Antoaneta Belcheva

'Antoaneta Belcheva obtained her PhD in Biochemsitry from York University (Toronto, Canada) in 2009. In the laboratory of Dr. Dasantila Golemi-Kotra she studied the molecular mechanism of signal transduction of VraSR, a system that mediates antibiotic resistance in Staphylococcus aureus. 'She did her post-doctoral training with Dr. Alberto Martin at the University of Toronto (Toronto, Canada) where she explored the role of gut microbes in colon cancer development'. In 2015 Antoaneta joined the Department of Biochemistry and Molecular Biology at SDU as an Assistant Professor.

Head of research: Assistant professor Antoaneta Belcheva

PhD Fellow Katrine Nørgaard
PhD Fellow Maria Lopez Chiloeches


Gut microbiota and colon cancer

Colon cancer is the third most common cancer and leading cause of deaths in the world. Recent studies have revealed that the complex interactions between gut microbiota, diet, host immune system and host genetics are at the root of the colon cancer etiology. Inactivation of Mismatch repair (MMR) genes are the most common lesions in hereditary nonpolyposis colon cancer (HNPCC, i.e. Lynch Syndrome), and occur in ~20% of sporadic colon cancer. However, based on the known roles of MMR pathway, it is unclear why MMR inactivation predisposes to colon cancer more so than to other cancers. One possibility is for an unusual interplay between MMR deficiency and the colon epithelial cell microenvironment. The goal of our laboratory is to better understand how gut microbes influence the homeostasis in MMR deficient colonic epithelium and contribute to CRC development. In particular, we are interesting in elucidation the role of bacterially-produced metabolites in colon cancer. This knowledge will ultimately shed light on the complex etiology of CRC development and will open new opportunities for development of more personalized cancer therapies and preventive protocols.

Current research projects

Colorectal cancer (CRC) development has a complex etiology that has been linked with gut microbiota, diet, host immune system and host genetics. How these factors cross-talk to mediate CRC development remains unknown. The most frequent genetic lesions associated with CRC occur in the adenomatous polyposis coli (APC) gene and in genes involved in the mismatch repair (MMR) pathway such as MutS homologue 2 (MSH2). Interestingly, the mechanistic linkage between MMR-deficiency and the etiology of CRC still remains elusive. We are trying to understand how microbiota and diet intersect with host genetics to modulate CRC development in APCMin/+MSH2-/- mouse model. Previously, we found that altering gut microbiota composition reduces CRC in APCMin/+MSH2-/- mice, and that a diet low in carbohydrates phenocopies this effect. Our results indicate that butyrate-producing gut microbiota provide metabolites such as butyrate that have the capacity to fuel hyperproliferation of APCMin/+MSH2-/- colonocytes. Our data point to a novel link between microbial metabolism, diet and host genetics, however, the molecular aspects of these interactions still remain to be explored. Our group will attempt to understand the mechanism through which bacterially-produced metabolites regulate proliferation in APCMin/+MSH2-/- colon epithelial cells and contribute to colon cancer development in this mouse model. We take a multidisciplinary approach including cell biology, biochemistry and molecular biology methods to examine the complex interactions between gut microbiota and host genetics in the context of colon cancer.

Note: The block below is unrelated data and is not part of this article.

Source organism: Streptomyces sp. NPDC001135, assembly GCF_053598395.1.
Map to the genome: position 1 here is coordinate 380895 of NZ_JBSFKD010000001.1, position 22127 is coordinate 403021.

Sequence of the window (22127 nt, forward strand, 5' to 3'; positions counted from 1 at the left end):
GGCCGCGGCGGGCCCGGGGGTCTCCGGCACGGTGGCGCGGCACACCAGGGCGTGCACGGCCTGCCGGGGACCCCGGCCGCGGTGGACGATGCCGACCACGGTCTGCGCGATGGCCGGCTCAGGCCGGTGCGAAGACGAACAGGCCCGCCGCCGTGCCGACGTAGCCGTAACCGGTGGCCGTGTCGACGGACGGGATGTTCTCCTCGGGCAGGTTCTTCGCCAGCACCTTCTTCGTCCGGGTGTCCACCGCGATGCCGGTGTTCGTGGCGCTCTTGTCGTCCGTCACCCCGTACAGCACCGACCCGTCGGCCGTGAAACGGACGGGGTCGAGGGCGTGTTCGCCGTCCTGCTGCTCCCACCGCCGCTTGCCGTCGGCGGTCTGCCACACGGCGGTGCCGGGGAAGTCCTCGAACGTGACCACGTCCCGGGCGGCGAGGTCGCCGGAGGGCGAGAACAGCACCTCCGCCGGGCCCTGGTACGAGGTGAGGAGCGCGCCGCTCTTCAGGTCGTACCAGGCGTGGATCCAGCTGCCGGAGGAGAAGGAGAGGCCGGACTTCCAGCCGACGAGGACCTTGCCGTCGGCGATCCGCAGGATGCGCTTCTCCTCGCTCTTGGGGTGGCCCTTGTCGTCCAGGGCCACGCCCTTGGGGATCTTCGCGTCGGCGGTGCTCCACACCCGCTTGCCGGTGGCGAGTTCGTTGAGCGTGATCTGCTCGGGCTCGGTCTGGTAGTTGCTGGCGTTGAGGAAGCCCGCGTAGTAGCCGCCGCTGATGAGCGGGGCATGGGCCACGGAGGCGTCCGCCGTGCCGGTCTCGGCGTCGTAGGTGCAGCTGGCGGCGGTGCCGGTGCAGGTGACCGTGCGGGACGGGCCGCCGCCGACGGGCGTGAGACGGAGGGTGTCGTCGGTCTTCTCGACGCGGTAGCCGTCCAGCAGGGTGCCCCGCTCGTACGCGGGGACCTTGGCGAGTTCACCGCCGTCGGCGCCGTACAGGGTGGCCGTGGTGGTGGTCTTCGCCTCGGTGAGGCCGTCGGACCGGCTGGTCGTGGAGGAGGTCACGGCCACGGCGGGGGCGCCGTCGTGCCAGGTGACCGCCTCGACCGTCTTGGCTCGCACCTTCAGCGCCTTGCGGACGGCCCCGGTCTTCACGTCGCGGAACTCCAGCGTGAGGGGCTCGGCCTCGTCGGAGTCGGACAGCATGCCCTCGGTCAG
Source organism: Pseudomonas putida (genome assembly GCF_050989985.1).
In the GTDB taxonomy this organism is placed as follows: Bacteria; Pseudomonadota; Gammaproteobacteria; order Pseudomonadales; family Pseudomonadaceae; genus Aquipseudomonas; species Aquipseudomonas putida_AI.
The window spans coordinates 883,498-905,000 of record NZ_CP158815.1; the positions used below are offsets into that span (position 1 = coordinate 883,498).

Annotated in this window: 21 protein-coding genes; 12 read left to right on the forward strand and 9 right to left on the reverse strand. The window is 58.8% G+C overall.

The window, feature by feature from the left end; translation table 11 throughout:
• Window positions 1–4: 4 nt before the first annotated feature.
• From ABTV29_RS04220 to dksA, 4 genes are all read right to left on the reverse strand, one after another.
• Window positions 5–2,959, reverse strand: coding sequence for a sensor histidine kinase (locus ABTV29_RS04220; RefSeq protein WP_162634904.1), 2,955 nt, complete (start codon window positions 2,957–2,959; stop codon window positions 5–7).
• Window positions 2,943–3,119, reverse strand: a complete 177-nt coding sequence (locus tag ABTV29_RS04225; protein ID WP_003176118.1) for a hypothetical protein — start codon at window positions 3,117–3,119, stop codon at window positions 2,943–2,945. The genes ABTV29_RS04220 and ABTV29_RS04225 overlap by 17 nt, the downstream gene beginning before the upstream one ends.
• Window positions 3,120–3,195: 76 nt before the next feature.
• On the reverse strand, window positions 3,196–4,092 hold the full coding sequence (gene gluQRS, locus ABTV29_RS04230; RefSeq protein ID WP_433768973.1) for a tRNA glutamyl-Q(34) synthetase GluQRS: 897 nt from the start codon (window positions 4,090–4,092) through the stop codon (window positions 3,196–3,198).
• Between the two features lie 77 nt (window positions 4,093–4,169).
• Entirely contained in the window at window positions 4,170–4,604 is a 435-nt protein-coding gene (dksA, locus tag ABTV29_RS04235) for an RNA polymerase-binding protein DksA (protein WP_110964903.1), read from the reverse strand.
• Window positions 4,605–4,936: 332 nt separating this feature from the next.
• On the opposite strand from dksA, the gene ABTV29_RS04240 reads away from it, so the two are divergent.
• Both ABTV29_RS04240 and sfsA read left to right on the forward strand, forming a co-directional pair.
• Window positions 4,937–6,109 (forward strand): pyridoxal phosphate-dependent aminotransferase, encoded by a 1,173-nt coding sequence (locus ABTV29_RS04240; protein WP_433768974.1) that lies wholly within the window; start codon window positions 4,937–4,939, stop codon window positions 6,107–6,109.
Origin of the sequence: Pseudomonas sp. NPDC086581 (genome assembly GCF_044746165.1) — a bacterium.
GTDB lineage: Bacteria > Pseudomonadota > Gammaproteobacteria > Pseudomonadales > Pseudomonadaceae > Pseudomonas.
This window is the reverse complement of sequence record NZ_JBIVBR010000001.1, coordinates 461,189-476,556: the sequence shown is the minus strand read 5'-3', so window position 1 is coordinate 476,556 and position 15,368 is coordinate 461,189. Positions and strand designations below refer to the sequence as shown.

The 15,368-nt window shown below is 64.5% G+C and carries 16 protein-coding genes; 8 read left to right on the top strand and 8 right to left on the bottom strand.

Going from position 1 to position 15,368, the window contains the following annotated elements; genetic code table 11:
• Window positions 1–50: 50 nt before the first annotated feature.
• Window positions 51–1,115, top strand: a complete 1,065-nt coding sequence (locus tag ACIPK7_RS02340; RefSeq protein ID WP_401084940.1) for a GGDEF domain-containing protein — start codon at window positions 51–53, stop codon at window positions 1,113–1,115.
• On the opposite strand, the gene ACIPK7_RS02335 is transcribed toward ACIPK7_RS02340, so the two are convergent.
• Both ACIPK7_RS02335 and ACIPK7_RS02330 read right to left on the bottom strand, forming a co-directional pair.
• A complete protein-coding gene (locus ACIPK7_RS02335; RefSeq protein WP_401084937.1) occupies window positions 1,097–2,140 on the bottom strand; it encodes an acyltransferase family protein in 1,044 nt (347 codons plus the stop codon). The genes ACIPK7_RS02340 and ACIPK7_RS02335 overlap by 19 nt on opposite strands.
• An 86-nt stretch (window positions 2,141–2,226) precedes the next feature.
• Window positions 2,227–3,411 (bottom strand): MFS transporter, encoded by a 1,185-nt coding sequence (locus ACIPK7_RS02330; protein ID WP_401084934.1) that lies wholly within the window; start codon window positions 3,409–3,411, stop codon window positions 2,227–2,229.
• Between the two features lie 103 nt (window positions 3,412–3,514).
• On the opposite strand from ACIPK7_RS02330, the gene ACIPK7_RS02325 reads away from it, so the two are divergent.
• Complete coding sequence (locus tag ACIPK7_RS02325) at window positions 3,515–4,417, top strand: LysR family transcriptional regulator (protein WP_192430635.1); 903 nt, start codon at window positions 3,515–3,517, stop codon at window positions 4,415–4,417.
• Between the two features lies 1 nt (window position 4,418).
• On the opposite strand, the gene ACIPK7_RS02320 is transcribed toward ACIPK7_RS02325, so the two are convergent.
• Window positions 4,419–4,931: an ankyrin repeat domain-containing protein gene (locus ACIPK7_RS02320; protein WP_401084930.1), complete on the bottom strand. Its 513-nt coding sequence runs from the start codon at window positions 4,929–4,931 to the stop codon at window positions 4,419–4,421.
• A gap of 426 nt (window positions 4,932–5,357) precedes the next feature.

Selected publications

Gut microbial metabolism drives transformation of Msh2-deficient colon epithelial cells 
Belcheva A., Irrazabal T., Robertson S., Streutker C, Geddes K., Maughan H., Moriyama E., Rubino S., Kumar S., Green B., Pezo R., Milosevic M., Edelmann W., Navarre W., Wilson B., Girardin S., Wolever T., Guttman D., Philpott D., Martin A. Cell, 2014, 158(2): 288-299.

The multifaceted role of the intestinal microbiota in colon cancer 
Irrazabal T., Belcheva A., Girardin S., Martin A., Philpott D. Mol Cell, 2014, 54(2): 309-320.

Elevated Incidence of Polyp Formation in APC(Min/+)Msh2-/- Mice Is Independent of Nitric Oxide-Induced DNA Mutations 
Belcheva A., Green B., Weiss A., Streutker C., Martin A. PLoS One, 2013, 8(5).

A full list of publications by Assistant professor Antoaneta Belcheva can be found here.

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